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MutexAttemptWithSignal
Just popping in
Joined:
2006/11/30 11:59
From Lund, Sweden
Posts: 169
I must be missing something very basic here:

APTR mtx AllocSysObjectTags(ASOT_MUTEXASOMUTEX_RecursiveFALSETAG_END);
MutexObtain(mtx);
uint32 sigmask MutexAttemptWithSignal(mtxSIGF_SINGLE);


Like I expect, the MutexAttemptWithSignal call hangs. If I use Scout to signal the task, it continues. That's also what I would expect. But sigmask is 0. If I understand the documentation correctly it should have been SIGF_SINGLE, shouldn't it?

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Re: MutexAttemptWithSignal
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2006/11/30 11:30
From Finland
Posts: 1804
@sTix

The SIGF_SINGLE signal is used internally by the semaphore/mutex functions to signal when a semaphore/mutex has become free so it can't be used in the way that you are using it.

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Re: MutexAttemptWithSignal
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2006/11/30 11:59
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@salass00

Ok, good to know. So in other words I'm tricking myself to believe that the mutex is obtained by signaling manually?


Edited by sTix on 2021/8/23 8:32:18
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Re: MutexAttemptWithSignal
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2006/11/30 11:59
From Lund, Sweden
Posts: 169
@salass00

Thanks for helping out. The snippet below should be safe though? It behaves in the exact same way.

BYTE sigbit AllocSignal(-1);
APTR mtx = AllocSysObjectTags(ASOT_MUTEX, ASOMUTEX_Recursive, FALSE, TAG_END); 
MutexObtain(mtx); 
uint32 sigmask = MutexAttemptWithSignal(mtx, 1 << sigbit);



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Re: MutexAttemptWithSignal
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@sTix

To be honest I'm not really sure what the purpose of non-recursive mutices is (as they do not save memory or CPU time AFAIK) and what exactly the correct behavior should be for your code.

What happens however for your code is that after returning from Wait(SIGF_SINGLE|sigmask) MutexAttemptWithSignal() checks if it is now the owner of the mutex in question and if it is it always returns zero indicating that the mutex was successfully obtained.

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Re: MutexAttemptWithSignal
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2006/11/30 11:59
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@salass00

I guess it's possible to shave off a few bytes and cpu cycles by not caring about ownership. Not being owned by a thread makes it possible to throw them around, one thread locking, another one unlocking and so on. I don't know if this is applicable on AmigaOS though. I'm just doing some random experiments to learn the Amiga way of doing things. The only use case I care about is testing AttemptWithSignal ;) Didn't turn out the way I expected, but I learnt something. Thanks!

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Re: MutexAttemptWithSignal
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2007/6/6 9:12
Posts: 12
@sTix
Your code _should_ work as you expect and return the signal if that is the reason for MutextAttemptWithSignal() returning, or zero if the mutex is obtained.

How do you trigger with the correct signal? It may be you only posted example code and left out the debug output telling you which signal you have to trigger from the outside, but as it is shown here you can't really see the correct signal to send :)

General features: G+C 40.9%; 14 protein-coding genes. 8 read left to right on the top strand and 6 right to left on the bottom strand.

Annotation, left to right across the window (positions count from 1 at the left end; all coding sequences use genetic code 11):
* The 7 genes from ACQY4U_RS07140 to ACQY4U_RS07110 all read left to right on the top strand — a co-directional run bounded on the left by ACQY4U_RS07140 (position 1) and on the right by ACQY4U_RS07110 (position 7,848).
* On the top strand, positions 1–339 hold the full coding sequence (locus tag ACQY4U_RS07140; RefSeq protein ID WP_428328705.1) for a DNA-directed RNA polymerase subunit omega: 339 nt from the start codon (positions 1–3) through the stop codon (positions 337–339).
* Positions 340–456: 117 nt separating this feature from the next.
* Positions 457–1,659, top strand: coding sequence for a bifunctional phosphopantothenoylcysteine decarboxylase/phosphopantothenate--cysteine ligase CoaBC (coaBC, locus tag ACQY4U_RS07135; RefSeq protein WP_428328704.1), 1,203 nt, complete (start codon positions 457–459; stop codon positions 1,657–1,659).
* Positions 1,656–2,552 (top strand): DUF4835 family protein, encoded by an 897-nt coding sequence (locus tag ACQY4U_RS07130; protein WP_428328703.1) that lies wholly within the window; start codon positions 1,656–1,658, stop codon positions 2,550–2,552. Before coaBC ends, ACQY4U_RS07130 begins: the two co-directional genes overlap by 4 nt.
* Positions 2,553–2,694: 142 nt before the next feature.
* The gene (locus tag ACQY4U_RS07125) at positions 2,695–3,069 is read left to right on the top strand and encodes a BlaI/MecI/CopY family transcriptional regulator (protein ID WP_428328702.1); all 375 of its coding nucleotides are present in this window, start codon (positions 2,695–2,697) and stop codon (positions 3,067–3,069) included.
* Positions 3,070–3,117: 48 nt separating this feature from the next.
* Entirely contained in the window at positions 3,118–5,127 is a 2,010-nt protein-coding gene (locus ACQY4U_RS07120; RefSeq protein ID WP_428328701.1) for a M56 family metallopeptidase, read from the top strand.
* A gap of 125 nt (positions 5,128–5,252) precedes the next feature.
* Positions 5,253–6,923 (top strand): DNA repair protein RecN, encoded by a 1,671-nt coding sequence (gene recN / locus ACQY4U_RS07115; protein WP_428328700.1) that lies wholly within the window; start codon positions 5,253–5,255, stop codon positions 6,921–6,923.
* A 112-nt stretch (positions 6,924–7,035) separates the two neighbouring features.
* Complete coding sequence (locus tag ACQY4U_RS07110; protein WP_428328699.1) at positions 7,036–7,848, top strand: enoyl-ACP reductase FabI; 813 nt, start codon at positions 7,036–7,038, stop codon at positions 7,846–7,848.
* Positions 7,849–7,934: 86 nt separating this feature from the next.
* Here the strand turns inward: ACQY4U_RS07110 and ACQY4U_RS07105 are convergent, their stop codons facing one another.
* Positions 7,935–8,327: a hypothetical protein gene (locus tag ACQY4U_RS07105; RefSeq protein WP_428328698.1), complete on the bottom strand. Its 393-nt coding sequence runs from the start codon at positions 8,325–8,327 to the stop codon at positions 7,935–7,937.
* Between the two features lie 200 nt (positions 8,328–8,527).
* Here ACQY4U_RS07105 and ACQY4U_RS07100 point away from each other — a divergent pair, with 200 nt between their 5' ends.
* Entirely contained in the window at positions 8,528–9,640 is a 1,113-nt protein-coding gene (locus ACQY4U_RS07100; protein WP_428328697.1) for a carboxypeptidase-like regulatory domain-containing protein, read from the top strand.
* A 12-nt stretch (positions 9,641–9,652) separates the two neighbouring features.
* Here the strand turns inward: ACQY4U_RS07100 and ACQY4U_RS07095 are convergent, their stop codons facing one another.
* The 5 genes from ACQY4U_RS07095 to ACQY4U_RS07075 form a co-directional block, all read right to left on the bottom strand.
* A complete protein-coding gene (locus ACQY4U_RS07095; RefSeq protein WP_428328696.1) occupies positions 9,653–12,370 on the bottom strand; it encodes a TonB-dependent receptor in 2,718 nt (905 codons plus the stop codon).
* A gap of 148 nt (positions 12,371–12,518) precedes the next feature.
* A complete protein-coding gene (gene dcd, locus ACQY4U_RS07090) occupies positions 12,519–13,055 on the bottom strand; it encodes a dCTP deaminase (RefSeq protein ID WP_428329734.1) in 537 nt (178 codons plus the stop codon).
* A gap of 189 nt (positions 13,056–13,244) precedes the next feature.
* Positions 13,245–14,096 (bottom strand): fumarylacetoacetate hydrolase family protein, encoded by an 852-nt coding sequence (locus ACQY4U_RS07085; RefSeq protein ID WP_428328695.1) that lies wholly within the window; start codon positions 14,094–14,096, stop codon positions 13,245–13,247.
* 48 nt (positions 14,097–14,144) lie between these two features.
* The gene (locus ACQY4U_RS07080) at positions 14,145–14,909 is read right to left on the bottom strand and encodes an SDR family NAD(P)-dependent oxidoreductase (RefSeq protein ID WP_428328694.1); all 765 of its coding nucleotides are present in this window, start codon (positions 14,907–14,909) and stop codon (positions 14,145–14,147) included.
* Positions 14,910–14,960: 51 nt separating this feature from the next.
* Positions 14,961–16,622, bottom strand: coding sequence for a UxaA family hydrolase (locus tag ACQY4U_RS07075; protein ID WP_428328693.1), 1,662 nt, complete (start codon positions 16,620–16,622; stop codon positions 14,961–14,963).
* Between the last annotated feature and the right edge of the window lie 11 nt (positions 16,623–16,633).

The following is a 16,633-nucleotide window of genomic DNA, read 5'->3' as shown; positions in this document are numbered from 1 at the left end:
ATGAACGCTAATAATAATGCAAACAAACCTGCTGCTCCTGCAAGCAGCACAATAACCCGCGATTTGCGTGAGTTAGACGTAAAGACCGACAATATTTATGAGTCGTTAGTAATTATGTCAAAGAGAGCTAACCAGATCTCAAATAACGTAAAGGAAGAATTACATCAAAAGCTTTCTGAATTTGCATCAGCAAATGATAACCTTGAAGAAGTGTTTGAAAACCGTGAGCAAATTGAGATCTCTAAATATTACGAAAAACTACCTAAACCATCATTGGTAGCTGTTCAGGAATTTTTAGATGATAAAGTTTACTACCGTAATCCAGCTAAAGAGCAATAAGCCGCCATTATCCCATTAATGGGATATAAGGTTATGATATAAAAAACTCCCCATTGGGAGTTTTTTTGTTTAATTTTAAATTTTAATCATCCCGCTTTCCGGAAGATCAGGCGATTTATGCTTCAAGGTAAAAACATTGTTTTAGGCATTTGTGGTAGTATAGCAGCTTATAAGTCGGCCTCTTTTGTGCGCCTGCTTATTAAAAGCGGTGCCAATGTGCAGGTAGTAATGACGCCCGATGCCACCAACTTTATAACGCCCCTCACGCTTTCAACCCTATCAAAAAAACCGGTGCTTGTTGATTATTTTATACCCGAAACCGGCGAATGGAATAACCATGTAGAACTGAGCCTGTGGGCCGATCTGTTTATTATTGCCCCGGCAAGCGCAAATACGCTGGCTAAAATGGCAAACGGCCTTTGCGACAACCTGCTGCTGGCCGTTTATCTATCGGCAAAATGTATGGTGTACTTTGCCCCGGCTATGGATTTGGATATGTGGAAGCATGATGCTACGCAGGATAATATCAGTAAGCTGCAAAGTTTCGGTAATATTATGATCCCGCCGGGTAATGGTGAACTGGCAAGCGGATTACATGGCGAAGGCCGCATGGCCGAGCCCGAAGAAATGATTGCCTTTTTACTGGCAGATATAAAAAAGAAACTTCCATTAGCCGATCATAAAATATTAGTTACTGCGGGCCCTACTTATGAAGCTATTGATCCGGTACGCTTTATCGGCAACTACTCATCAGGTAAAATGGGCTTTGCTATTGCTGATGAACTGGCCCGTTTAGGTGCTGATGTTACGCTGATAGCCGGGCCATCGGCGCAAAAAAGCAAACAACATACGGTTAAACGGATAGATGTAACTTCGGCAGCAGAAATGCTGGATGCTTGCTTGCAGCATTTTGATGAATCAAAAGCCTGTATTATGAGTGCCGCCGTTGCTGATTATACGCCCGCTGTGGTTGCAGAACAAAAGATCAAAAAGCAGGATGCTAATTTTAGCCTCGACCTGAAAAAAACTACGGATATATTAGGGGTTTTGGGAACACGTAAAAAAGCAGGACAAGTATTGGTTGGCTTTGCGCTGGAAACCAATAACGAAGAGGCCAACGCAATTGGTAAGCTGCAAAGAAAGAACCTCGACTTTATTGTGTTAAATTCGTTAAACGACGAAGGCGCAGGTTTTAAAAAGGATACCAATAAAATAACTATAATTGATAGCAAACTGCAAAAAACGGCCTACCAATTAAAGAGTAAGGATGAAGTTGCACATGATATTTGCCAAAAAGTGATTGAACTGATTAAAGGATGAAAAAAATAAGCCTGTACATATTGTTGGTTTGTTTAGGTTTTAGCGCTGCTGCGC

Disclaimer: I've never used the new mutex function, so I don't know more than what the autodocs and examples indicate.

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Re: MutexAttemptWithSignal
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2006/11/30 11:59
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@graff

I don't use any code to signal the task, the code is nothing but the lines you see above. I use the Scout utility which seems to peek into the task struct to see what signals the task is waiting on. And just like salass00 wrote above, it's waiting for SIGF_SINGLE|sigmask, so I signal using sigmask only and it unblocks as expected, but then returns 0. I do get a valid sigbit from AllocSignal also, not -1.

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Re: MutexAttemptWithSignal
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Joined:
2006/12/4 23:15
Posts: 2296
@sTix

If you attempt that mutex on a different process, you will get the result you expect.

As Frederik already said It's returning 0 because the process your attempting the mutex on already owns it.

Do you have real world use case where you need anon recursive mutex to be used in this way?

_________________
Blender For OS4.x : Blues : Walker Broad
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Re: MutexAttemptWithSignal
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2006/11/30 11:59
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@broadblues

No, I don't have any real use case. I was just surprised by this behaviour while experimenting with timers. I thought that I could attempt to lock, hang until a timeout signal arrived and then verify that the timeout occured. This only makes sense when having multiple threads of course, for testing purposes I thought that I could skip the threading part, because I'm lazy. I didn't expect the mutex to keep track of ownership since it non-recursive. I don't understand why it does that, it's unneccesary and leads to unintuitive results IMO. It's just my opinion though, in ISO C11 the outcome of the same operation is undefined, so I guess the behaviour can be considered correct.

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